Rationale/Objective. Although the short-and long-term outcome of low birth weight neonatal intensive care unit (NICU) survivors has been extensively studied, much less information is available for normal birth weight (NBW) infants (greater than or equal to 2500 g) who require NICU care.
Methods. To address this issue, we retrospectively examined the neonatal hospitalizations and 6-month health status of 521 consecutive NBW admissions to a single NICU. Information on the neonatal hospitalization was obtained from a review of medical records. Postdischarge health status was collected by using telephone survey techniques.
Results. NBW infants comprised 88.1% of births in this hospital and 35.4% of NICU admissions during the study period. The in-hospital mortality rate for this group was 2%. The median length of stay was 7.7 days (range 1 to 110 days) with median hospital charges of $5222 (range $565 to $317,820). Only 59% of infants required active intensive care therapy; the remainder received only intensive monitoring. The need for intensive therapy on admission day along with the presence of prematurity and congenital anomalies were significant predictors of hospital charges (R2 = 0.31, P < .01). After initial discharge, 10.1% of these infants required rehospitalization in the first 6 to 8 months of life. The rate of readmission among infants with congenital anomalies was over 30%. In addition to its association with neonatal resource consumption, the presence of congenital anomalies along with low 5-minute Apgar scores was associated with higher postdischarge resource use, as measured by frequency of physician visits, need for special medical items, and rate of rehospitalization (P < .05).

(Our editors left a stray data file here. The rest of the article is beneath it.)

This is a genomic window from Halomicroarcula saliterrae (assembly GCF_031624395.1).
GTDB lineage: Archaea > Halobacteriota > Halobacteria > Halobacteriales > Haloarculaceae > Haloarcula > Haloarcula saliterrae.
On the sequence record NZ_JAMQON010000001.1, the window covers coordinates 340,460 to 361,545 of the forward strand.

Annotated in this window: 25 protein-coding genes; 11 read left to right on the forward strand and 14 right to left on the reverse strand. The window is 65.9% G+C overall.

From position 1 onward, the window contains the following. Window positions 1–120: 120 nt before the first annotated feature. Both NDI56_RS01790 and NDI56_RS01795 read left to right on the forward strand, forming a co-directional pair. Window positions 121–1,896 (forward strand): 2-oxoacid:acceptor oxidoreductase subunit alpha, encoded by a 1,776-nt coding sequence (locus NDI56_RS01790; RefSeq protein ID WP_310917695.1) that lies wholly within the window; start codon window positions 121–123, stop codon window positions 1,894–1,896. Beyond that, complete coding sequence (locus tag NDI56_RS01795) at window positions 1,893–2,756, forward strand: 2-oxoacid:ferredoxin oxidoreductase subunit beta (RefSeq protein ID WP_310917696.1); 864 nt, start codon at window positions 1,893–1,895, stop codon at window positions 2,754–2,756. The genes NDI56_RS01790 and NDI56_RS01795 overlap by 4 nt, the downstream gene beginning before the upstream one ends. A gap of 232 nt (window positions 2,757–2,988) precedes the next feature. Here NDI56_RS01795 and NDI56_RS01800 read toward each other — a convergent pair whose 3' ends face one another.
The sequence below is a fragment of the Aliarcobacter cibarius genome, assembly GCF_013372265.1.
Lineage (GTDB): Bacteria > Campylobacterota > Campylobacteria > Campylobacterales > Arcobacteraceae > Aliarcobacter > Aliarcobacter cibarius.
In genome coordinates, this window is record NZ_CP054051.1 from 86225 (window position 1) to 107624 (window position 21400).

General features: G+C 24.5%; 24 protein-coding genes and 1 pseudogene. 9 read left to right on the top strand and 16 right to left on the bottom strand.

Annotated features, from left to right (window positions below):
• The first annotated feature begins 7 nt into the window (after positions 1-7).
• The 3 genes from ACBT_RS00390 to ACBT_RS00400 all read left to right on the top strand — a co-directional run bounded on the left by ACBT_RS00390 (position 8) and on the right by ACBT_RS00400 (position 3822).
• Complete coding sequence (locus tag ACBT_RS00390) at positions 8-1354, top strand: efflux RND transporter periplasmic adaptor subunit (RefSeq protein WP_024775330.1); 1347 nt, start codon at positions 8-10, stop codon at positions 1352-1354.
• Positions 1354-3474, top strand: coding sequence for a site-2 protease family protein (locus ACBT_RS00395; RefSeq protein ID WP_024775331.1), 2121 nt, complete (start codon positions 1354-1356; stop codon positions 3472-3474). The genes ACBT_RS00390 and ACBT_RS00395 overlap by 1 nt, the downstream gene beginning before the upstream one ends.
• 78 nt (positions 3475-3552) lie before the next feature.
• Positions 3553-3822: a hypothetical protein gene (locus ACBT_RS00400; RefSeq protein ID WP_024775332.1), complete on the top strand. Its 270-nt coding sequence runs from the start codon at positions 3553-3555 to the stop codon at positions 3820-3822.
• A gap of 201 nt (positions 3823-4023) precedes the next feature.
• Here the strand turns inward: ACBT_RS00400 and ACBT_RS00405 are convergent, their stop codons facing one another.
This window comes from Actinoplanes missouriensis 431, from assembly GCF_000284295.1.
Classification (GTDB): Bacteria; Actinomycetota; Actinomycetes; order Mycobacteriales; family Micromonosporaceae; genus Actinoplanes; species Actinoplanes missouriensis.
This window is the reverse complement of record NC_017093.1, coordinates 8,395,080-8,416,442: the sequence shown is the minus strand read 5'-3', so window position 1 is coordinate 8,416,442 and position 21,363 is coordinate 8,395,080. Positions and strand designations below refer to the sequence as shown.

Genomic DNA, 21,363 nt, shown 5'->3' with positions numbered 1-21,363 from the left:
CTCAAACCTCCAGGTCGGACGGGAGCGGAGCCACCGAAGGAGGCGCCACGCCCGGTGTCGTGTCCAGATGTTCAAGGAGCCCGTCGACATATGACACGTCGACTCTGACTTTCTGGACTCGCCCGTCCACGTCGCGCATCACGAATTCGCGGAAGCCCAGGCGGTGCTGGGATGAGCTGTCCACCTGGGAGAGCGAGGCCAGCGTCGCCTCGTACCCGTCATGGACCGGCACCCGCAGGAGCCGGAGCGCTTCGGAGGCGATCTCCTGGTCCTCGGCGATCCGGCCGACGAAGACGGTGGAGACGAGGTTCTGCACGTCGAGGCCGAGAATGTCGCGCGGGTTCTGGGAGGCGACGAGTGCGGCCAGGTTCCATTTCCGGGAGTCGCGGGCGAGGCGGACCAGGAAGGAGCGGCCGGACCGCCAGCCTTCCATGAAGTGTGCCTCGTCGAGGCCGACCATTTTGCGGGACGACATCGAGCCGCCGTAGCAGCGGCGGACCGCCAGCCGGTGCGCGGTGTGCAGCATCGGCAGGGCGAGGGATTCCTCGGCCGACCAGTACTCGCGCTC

Conclusions. NBW infants represent a significant percentage of NICU admissions, but for many of these patients NICU admission could be avoided if alternative care settings that provided intensive monitoring were available. In addition, these infants also incur higher rates of postdischarge use of medical care.
- Received March 21, 1995.
- Accepted July 19, 1995.
- Copyright © 1996 by the American Academy of Pediatrics